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Stripping and Refinishing

Pricing for stripping and refinishing depends on factors such as the following:

  • Type of present finish (clear is less expensive to strip than paint, especially heavy paint).

  • Final sheen desired for the new finish (flat, satin, or gloss).

  • Thickness of finish.

  • Amount of sanding needed.

  • Color change, if desired and possible.

  • Amount of detail (carvings, lathe turnings, etc.).

  • Need for disassembly and re-assembly.

Dining chairs average about $100.00 each for full stripping and refinishing, assuming you do not want to lighten the color.

Dining table tops cost about $100.00 per linear foot assuming a satin finish. A linear foot just means the length of the table (instead of square foot which would be length times width). A six foot table top is about $600.00. Leaves should be done at the same time, even if they are in reasonable shape, because color-matching (and finish matching) is easier. For the apron (the vertical board around the edge underneath) and legs you can usually figure around $200.00.

Our standard finishing includes several coats of sealer and at least three coats of pre-catalyzed lacquer followed by a polishing process called rubbing out. Make sure to compare apples to apples when comparing pricing to other shops.

If the table is veneered it can cost more for stripping (hand stripping if possible, sanding if not) and repair of the surface.

If it is a smaller dining table but has drop-leaves or gate-legs or what have you, pricing is a little more expensive (more per linear foot). It might be narrower than most dining tables, but the difference is made up in the complexity, because the edges and bottoms of the drop-leaves (for instance) need refinished also.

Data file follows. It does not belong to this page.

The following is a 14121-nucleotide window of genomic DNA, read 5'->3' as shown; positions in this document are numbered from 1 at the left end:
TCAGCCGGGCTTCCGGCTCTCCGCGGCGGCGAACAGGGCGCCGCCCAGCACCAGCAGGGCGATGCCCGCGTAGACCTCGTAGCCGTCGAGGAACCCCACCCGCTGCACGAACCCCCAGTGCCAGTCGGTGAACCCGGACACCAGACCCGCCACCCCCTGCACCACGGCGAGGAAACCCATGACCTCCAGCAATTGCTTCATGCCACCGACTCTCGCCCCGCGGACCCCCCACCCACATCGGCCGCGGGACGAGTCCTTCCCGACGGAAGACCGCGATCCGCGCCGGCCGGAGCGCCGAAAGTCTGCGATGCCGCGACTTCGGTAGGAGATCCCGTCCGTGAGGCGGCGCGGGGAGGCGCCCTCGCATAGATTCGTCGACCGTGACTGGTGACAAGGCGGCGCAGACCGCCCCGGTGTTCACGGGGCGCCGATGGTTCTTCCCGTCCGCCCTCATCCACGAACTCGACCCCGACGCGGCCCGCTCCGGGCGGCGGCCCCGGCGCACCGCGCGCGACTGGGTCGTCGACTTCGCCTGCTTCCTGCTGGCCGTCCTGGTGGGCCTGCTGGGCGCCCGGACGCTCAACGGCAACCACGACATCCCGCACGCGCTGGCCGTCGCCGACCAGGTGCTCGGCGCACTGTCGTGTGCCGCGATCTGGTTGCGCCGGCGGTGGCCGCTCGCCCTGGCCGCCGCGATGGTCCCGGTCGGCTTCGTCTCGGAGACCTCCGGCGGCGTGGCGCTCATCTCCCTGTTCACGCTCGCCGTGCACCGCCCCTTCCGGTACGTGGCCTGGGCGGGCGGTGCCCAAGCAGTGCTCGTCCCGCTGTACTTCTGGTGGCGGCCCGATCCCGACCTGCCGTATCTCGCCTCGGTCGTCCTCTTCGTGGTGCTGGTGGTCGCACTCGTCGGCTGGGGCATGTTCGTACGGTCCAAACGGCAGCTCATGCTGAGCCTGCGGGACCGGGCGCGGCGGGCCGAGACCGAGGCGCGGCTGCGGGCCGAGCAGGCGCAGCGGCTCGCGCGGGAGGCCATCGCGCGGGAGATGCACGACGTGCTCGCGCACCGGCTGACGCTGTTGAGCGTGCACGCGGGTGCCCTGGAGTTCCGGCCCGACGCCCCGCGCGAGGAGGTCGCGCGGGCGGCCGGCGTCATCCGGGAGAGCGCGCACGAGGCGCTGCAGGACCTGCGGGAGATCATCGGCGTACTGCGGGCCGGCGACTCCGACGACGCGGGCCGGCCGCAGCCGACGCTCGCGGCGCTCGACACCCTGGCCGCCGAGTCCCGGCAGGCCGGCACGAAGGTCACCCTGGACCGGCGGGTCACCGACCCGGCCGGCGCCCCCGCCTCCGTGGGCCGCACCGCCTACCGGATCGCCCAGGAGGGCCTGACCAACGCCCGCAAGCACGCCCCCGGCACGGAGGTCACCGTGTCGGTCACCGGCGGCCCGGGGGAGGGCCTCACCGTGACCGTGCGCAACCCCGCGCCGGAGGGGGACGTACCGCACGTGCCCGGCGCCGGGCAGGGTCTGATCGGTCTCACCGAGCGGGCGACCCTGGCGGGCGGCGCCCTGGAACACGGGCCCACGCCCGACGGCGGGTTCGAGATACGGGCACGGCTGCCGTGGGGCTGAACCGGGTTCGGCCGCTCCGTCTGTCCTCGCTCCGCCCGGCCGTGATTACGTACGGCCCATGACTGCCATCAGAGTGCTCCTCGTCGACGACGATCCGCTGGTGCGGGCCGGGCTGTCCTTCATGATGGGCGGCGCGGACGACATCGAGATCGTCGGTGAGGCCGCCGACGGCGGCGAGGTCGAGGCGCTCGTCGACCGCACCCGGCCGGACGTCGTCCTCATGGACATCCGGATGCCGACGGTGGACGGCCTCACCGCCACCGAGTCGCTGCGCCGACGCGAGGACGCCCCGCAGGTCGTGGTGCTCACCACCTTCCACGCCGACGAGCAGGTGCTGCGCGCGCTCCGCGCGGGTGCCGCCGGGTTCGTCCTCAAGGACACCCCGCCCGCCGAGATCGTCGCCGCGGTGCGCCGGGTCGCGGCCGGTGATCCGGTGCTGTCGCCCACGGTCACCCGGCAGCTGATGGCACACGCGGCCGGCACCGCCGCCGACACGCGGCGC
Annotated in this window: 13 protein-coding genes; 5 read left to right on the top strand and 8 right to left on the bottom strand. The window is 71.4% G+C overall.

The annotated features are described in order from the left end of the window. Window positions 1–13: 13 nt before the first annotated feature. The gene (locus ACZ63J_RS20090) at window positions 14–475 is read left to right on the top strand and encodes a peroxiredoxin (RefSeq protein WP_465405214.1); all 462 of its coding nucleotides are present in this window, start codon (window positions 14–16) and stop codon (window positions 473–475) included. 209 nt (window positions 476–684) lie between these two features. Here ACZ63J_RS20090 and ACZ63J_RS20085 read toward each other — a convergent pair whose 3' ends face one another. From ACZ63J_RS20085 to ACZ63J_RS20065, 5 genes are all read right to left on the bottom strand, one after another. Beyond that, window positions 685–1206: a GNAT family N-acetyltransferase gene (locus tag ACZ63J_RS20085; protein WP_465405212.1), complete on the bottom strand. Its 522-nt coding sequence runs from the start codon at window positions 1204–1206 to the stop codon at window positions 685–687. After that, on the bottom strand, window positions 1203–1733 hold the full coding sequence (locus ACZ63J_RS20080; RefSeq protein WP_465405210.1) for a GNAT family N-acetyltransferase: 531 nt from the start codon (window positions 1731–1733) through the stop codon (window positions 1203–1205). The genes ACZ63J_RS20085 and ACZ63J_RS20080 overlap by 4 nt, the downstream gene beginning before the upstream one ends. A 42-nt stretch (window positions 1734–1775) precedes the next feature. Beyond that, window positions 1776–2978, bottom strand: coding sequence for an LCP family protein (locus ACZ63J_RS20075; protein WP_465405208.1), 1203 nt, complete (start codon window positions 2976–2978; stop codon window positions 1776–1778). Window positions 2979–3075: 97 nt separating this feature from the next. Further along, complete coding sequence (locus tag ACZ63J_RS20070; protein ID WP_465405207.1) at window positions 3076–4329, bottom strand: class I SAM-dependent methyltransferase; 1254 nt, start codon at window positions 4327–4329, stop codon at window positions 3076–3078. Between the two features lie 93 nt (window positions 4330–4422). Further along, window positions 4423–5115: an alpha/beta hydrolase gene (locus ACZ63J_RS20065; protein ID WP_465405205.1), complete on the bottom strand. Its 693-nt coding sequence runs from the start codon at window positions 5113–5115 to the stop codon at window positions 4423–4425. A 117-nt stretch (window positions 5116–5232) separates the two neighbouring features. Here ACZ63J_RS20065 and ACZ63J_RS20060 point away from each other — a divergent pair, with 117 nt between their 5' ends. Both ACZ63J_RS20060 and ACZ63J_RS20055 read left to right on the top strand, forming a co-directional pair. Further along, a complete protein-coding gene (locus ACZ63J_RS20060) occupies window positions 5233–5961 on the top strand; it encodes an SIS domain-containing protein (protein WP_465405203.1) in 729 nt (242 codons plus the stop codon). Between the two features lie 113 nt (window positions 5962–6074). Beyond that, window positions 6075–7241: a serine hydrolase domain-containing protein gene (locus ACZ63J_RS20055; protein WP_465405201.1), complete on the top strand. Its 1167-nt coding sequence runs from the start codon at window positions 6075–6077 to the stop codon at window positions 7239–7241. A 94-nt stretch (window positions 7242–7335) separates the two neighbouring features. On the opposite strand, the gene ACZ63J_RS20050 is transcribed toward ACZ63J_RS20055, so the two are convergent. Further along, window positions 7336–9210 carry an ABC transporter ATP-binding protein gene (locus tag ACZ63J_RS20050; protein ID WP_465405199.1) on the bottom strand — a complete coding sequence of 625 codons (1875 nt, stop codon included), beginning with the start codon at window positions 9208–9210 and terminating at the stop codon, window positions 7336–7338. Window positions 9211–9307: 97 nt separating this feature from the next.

End tables with one surface (no upper or lower shelf, or doors, or what-not) are about $130.00 or so and up. If it has an upper shelf (two horizontal surfaces) it can be $162.50 to $195.00.

Coffee tables are usually about $195.00 or so, depending on size.

Hutches (upper and lower sections included) are about, oh, in the $1,600.00 range and up, again depending on details.

Adult rocking chairs in good shape are anywhere from $162.50 to $260.00 or so, and children's rockers can be somewhat less.

Upholstered arm chairs are about $100.00 to $130.00 because there is not very much wood that needs to be refinished.

Dressers (high boys and low boys)

The price of refinishing a dresser depends on the size and type of existing finish. A three foot wide by five foot tall (maybe four or five drawers) with a clear finish costs in the neighborhood of $350.00 to $400.00. A shorter and wider dresser is probably in the same range. If it's painted it might cost a little more.

Cedar Chests (Chests)